Matthew Cordle & the Online Confession Obsession
‘I killed a man,’ Matthew Cordle admitted this week in a stunning YouTube video.
There are few things more relieving than unloading the weight of a secret.
It’s why Felicity shared her unfiltered anxieties with Sally on so many cassette tapes. It’s why Usher wasn’t satisfied with just one “Confession” but had to record a “Part II.” It’s why Walter White videotaped a declaration of guilt (sort of) for his brother-in-law, Hank, on an episode of Breaking Bad—which, funnily enough, is entitled “Confessions.” It’s why hundreds of thousands of people furiously type their secrets and worries on confession-labeled Facebook pages and community sites.
But when a man takes to YouTube to publicly confess to killing another man, like Matthew Cordle did on September 3, it takes our national obsession with confessions to a whole new level. Ever since the days when New Yorkers would dial the number in the back of the Village Voice to leave a deep, dark secret on the paper’s answering machine, there has always been a market for anonymous confessions. But as Internet users grow more comfortable posting their full names and photos on social media networks, will their secrets step out of the shadows as well?
Cordle’s video is chilling. Unlike the Reddit user Narratto—who confessed via meme earlier this year to allegedly murdering his sister’s abusive boyfriend—Cordle showed his face and stated his name where he knew millions could see.
At first, his face is blurred out and his voice is distorted. Still, he looks at the camera and without hesitation says: “I killed a man.” He admits to getting into a car after a night of drinking with friends and crashing into another car, resulting in the death of another man. Midway through the video, Cordle’s face is unblurred, his voice becomes his, and he reveals his name, turning his confession entirely public. The 22-year-old could face up to eight and a half years in prison if convicted. (Surprisingly, he pleaded not guilty at a court hearing on September 11.)
Cordle appeared to use this outlet as a sort of PSA, urging others to learn from his mistake and to discourage drunk driving, though some are suggesting that his intentions might be manipulative—a way to try and get leniency on his sentencing. But aside from his intentions, the way in which he came clean is what’s getting the most attention. Because it portends an end to the era of the anonymous, private confessional—think churches, journals—and the beginning of something else.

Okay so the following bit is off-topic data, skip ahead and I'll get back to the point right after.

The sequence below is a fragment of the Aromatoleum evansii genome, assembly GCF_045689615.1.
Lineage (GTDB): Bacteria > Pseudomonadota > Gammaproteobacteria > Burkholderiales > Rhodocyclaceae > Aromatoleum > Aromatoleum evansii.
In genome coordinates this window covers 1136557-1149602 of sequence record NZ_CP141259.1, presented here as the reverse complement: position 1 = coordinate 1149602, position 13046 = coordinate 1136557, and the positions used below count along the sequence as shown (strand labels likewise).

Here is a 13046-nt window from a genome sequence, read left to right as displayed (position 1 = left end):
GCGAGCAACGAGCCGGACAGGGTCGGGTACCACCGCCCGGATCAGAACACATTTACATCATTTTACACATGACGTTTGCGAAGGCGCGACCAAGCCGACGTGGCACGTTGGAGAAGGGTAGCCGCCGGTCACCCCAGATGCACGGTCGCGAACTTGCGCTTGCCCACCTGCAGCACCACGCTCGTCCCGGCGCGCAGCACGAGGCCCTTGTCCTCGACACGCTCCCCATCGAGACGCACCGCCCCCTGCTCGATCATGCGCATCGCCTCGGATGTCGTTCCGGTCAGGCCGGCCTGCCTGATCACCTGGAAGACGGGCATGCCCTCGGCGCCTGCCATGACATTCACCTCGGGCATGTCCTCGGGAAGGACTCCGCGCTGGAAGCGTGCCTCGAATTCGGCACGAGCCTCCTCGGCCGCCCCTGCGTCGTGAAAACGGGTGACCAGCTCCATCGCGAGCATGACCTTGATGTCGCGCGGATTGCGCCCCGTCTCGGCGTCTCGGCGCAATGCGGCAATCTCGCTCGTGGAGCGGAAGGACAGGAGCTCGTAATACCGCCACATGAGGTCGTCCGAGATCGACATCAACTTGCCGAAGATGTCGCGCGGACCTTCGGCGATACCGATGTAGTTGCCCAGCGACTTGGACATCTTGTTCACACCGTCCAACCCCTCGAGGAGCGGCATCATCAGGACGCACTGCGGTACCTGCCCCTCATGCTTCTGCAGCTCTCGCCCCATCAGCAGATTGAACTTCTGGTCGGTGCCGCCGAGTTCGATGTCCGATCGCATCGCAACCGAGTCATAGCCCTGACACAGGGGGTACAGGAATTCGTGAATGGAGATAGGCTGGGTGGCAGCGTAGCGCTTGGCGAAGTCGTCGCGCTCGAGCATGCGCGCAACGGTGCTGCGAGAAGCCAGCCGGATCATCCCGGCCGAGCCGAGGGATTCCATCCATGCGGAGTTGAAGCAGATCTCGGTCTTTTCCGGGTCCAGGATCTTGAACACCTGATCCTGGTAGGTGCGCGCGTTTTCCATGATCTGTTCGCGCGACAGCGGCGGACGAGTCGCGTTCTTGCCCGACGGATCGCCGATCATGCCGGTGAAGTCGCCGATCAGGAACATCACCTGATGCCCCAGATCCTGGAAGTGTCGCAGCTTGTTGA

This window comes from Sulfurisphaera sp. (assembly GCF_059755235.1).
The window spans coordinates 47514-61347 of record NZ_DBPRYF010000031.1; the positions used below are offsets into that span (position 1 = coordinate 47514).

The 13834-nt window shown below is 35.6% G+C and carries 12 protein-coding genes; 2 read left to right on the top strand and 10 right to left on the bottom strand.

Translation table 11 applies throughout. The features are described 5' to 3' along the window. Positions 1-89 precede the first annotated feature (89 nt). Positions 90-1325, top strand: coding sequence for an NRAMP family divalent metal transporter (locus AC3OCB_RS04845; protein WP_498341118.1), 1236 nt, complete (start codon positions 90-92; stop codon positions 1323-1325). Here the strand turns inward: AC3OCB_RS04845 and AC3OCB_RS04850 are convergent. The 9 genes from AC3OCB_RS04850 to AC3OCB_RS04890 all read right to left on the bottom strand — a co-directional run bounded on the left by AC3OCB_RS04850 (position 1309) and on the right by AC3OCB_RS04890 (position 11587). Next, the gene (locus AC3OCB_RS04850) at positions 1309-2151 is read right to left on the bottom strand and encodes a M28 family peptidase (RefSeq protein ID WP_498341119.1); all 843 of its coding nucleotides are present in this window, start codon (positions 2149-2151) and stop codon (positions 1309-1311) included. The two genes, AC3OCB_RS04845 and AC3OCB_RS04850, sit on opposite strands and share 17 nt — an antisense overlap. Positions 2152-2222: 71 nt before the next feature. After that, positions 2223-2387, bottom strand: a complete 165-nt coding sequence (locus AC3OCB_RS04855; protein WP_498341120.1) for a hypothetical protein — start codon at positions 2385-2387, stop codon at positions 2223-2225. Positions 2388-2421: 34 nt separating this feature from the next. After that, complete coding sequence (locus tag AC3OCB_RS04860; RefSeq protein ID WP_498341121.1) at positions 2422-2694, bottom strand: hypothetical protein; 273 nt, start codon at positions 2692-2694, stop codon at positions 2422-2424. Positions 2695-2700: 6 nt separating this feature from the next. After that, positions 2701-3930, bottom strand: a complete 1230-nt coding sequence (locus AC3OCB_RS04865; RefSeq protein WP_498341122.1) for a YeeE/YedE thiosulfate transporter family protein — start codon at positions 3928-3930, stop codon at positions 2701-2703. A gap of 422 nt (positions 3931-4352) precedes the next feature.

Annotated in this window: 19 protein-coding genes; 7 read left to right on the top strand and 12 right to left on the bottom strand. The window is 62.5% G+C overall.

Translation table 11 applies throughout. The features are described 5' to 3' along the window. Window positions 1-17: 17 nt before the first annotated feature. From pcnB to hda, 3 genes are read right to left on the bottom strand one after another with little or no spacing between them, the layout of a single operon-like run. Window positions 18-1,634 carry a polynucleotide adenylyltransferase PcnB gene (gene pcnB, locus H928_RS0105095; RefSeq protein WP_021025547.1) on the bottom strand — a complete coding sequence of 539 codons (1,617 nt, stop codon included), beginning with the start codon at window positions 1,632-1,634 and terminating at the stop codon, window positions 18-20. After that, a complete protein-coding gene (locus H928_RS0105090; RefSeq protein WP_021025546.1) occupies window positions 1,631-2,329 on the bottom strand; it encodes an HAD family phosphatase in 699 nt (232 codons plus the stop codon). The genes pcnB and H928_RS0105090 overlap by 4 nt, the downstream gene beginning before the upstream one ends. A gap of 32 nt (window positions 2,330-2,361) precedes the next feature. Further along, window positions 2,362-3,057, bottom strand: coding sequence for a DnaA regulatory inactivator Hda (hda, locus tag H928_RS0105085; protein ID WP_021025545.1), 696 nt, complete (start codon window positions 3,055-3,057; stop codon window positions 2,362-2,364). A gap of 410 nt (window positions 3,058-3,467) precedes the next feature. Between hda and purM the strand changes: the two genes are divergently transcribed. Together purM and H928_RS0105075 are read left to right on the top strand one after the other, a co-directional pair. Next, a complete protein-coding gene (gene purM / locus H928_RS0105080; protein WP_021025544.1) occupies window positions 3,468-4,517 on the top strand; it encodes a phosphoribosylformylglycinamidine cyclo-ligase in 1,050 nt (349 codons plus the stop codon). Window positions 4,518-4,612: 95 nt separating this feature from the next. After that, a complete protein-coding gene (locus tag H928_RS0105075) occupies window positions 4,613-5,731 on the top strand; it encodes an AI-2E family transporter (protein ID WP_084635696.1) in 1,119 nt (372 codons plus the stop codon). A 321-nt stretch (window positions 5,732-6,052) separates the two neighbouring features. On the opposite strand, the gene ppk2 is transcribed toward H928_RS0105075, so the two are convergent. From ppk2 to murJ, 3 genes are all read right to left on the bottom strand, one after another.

It seems no matter who you are, there’s an anonymous confessions page for you. Are you a traveler with tons of shady stories? Here you go. A mom who sometimes hates her kids? You’re covered. Or do you interact with ghosts? Because, naturally, there’s a place to spill those stories, too. Want to stick to an 18+ crowd? Check out this page.. Are you a New Yorker with burdens? My Tumblr page will hear you out.
And then there’s the college sector. Madison Confessions a website specifically for University of Wisconsin-Madison students to submit their own confessions, has roughly 27,000 likes and a Twitter following of about 11,600. The page receives about 500,000 views a week during the peak of the school year. The list goes on: U of A Confessions; Trinity College Confessions; Stanford Confessions; Rhodes College Confessions. Each has thousands of likes.
David Hookstead, the creator and site administrator of Madison Confessions—he’s recognized on Campus as “The Creator”—said he gets on average 100 to 200 anonymous submissions a day. And not all of them revolve around white sins or a dishonorable moment.
“The page has done lots of good,” Hookstead said. “For example, today we had a post about somebody finding an old suicide letter they wrote and being happy that they never went through with it and things will always get better.”
Submissions on a majority of these Facebook pages are vetted by administrators before they’re posted, ensuring that all guidelines—mostly being no names, foul language, or defamatory posts—are met. Most of what’s posted is the same type of angst people have been feeling since the days of Dear Abby. It’s free therapy, but the receiving end isn’t just nodding an indifferent head—it’s a world of perfect strangers commenting under each post and giving feedback.
An August 21 post from the Boston College Confessions page, which has roughly 4,000 likes, reads: “Sophomore here, and still a virgin. Desperate to change that. Feels like being one is holding me back from developing as a person, but I’ve been too afraid to tell anyone, let alone make progress with the opposite breed. Any help with solving this crisis is appreciated (and will be handled pleasurably).”
One response: You shouldn’t care about sex. It probably is overrated anyway.
And of course, as schools open up again across the country, many high schoolers are itching with misgivings of their own. Shared on the Freemont High School Confessions page on September 9: “It’s really hard for me to try and stay happy. School has started and I feel like I won’t be able to graduate with my class this year. I don’t want to be with my friends any more and want the relationship between my parents and I to be better. I feel like I can’t talk to any one. I stopped trying to talk to my friends because they didn’t really understand my situation. Any advice?”
One response: You can do it. I did just work your ass off. Ive been told my whole life im just a fuck up n that i wasnt gonna graduate. I proved em wrong its a experience like no other.
Who needs friends to give you advice when you can ask strangers? And if Matthew Cordle can confess to killing a man, why bother being a stranger yourself?
Have something to confess? Send us your secret in the box below—and we dare to you to include your name!